The Gottman Method is a couples counselling strategy that incorporates a comprehensive examination of the couple's relationship as well as evidence-based therapies. The goals of the therapy are to increase empathy and understanding, remove barriers that cause stagnation, promote affection, respect, and intimacy, and disarm antagonistic verbal communication within the framework of the partnership.
What is the Gottman Method, and How Does it Work?
The Gottman Method was designed by Dr. Julie Schwartz Gottman and Dr. John Gottman. It is a form of couples therapy to improve the relationship between spouses. The Gottman Method's interventions are evidence-based, which identifies nine components of a healthy relationship.
The Gottman Method is the result of decades of study. John Gottman has conducted hundreds of empirical researches with over 3,000 couples over the course of his 40-year career. During that period, John, along with his colleague, Robert Levenson, conducted a series of longitudinal research that discovered that the way couples interact determines whether marriages end in divorce or success.
Every couple, of course, has disagreements and poor encounters. Still, Gottman discovered that how couples deal with emotions and conflicting views they exhibit would eventually influence whether they stay together or end in divorce.
Gottman's research allowed him to collaborate with his wife, Schwartz Gottman, which culminated in the development of the SRH, also known as the Sound Relationship House theory and the interventions used by the Gottman Method.
The SRH theory is the pillar of Gottman’s approach. A house is used as a metaphor for a happy marriage. The theory proposes seven floors via which a couple can develop their relationship, as well as two weight-bearing walls that are necessary to keep the pair together. The following are some of them:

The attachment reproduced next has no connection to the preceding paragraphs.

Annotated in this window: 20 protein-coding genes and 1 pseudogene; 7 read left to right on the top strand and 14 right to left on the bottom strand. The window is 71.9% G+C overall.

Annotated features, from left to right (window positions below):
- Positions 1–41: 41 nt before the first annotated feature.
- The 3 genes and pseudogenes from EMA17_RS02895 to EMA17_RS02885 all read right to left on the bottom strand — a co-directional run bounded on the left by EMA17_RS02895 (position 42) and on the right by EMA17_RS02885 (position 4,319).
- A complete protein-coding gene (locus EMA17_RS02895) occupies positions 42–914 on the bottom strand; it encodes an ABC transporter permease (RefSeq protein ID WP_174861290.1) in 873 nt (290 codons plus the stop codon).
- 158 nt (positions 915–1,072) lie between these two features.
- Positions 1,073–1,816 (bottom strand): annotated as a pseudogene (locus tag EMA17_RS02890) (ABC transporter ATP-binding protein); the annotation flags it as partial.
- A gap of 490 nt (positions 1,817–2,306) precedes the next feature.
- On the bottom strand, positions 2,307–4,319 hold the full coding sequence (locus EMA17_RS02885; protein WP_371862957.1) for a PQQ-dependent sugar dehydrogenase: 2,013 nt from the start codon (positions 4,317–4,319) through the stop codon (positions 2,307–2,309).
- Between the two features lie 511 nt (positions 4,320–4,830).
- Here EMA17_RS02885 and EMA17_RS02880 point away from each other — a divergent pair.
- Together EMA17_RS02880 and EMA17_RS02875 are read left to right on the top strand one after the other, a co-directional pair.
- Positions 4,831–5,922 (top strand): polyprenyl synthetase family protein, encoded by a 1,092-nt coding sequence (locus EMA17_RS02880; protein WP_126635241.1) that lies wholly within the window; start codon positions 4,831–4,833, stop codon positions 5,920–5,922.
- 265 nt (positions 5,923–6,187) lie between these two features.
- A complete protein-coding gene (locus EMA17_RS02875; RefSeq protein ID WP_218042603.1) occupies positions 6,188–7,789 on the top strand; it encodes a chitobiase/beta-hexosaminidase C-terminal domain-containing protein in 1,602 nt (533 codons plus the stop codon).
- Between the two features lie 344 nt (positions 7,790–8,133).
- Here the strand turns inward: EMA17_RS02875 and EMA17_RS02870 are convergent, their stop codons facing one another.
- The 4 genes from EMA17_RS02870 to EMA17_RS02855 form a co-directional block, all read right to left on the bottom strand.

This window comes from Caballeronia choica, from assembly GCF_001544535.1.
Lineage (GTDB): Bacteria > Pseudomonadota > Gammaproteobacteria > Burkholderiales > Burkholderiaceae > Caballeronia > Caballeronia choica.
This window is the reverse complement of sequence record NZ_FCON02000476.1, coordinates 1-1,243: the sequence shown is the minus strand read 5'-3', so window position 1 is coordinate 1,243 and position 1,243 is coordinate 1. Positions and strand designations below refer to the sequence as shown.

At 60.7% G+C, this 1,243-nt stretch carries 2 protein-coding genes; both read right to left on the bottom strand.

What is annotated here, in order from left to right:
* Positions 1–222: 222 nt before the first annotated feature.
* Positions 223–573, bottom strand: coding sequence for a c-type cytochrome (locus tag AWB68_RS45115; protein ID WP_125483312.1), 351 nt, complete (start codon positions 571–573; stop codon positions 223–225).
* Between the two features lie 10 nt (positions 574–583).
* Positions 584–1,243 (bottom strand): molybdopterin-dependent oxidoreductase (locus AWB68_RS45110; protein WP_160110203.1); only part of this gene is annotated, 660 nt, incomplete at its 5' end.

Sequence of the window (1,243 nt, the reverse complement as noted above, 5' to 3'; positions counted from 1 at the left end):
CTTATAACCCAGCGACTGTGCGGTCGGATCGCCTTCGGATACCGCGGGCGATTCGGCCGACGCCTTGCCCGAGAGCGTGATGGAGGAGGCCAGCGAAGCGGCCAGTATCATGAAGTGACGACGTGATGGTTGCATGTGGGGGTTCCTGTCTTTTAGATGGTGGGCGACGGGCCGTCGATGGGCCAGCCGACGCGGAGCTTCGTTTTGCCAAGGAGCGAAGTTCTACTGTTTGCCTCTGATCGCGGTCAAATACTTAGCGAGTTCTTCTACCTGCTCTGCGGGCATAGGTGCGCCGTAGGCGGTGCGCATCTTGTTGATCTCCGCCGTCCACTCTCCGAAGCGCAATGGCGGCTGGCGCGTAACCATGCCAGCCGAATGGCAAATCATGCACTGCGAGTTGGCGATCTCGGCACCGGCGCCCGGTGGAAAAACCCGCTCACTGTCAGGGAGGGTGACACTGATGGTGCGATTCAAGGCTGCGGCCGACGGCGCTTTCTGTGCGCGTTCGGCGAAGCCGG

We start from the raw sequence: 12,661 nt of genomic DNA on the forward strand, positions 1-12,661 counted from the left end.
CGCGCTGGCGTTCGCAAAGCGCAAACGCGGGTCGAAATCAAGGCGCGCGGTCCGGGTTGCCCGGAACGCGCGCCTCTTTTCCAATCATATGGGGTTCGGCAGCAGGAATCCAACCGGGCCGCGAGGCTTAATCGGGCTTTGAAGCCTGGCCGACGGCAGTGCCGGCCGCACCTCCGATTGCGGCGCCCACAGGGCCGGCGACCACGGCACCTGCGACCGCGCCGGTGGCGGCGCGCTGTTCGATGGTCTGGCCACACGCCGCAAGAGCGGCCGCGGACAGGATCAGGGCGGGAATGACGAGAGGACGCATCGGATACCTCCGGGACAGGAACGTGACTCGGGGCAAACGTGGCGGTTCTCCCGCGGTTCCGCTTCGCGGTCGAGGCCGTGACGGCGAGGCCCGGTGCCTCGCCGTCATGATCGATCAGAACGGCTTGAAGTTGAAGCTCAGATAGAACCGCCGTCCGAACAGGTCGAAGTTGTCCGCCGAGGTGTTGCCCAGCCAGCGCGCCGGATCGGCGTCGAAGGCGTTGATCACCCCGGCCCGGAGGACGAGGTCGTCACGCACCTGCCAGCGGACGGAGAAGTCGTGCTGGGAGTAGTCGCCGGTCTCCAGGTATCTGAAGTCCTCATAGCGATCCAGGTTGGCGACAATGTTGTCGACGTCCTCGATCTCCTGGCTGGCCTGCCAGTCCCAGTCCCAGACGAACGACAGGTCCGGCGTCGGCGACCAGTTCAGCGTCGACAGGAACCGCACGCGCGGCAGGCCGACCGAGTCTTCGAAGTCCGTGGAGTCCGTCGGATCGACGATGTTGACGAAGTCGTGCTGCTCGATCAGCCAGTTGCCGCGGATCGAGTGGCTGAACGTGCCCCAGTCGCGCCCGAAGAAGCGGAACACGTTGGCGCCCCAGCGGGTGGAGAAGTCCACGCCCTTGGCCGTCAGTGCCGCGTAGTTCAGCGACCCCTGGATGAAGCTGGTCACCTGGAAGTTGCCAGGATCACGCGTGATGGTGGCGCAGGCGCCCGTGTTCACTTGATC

Build love maps: On the first floor of the house, couples learn about each other's inner psychological worlds.
Share your affection and admiration: Couples learn to show their admiration and respect for one another on this level, which helps to enhance their bond.
Turn towards, not away: This floor entails recognizing when a partner is reacting appropriately, and seeking comfort, affection, or attention.
The bright side of things: This floor teaches partners to perceive each other in a favourable light, allowing them to see mistakes as a result of circumstance rather than personal failings.
Handle conflict: Here, couples learn a three-step approach for managing conflict. To begin, partners consider each other's feelings. After that, partners learn to talk about their issues. Lastly, when a partner becomes overwhelmed during a fight, they learn self-soothing ways to maintain their composure.
Make your life goals a reality: The next floor is dedicated to encouraging and promoting one's partner's dreams and goals.
Mutual understanding: The top level is similar to the first in that it entails knowing an inner world, but this time it's the inner world of the couple, and it entails uncovering the routines and tales that have shared significance for them.
The Sound Relationship House's two weight-bearing walls assist couples as they work their way through the seven storeys. Couples that perceive they can depend on one another and feel like they're part of a team have committed to sticking together and improving their relationship.
Gottman therapists utilize this idea to guide their work with couples, and each floor of the Sound Relationship House clearly indicates an opportunity for couples to learn better techniques that will fortify their relationship.
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